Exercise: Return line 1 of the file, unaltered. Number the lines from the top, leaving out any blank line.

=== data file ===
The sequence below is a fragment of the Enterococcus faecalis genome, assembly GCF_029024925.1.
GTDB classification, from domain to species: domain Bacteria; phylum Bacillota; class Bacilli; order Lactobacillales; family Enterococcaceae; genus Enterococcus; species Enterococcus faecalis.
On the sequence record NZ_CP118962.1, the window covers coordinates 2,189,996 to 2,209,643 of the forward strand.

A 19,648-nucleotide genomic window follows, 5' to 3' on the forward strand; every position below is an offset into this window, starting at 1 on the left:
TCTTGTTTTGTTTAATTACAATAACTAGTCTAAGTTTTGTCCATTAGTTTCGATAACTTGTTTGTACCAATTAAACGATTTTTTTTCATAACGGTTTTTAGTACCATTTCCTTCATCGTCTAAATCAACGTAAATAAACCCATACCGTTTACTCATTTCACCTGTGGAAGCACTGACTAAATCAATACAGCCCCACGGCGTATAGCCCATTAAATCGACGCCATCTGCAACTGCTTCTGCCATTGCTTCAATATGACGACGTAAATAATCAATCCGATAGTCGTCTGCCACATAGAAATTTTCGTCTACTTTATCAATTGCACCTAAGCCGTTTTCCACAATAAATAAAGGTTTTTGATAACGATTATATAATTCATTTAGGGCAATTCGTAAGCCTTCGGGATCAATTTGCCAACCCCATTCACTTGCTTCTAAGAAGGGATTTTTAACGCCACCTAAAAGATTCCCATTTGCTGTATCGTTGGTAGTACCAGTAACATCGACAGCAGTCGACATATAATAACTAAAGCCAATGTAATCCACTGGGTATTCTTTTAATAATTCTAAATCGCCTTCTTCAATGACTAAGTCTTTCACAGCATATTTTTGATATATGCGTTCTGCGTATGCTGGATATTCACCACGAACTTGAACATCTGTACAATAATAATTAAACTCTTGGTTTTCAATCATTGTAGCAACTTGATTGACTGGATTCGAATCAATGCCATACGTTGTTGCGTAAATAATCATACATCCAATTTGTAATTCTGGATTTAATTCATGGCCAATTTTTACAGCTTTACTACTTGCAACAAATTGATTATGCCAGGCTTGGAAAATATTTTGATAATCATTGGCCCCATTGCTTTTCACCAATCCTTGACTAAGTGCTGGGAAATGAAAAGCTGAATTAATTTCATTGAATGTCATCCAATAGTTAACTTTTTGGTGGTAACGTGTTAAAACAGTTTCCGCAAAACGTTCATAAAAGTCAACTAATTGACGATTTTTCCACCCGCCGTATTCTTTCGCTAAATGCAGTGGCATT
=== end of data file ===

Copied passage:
The sequence below is a fragment of the Enterococcus faecalis genome, assembly GCF_029024925.1.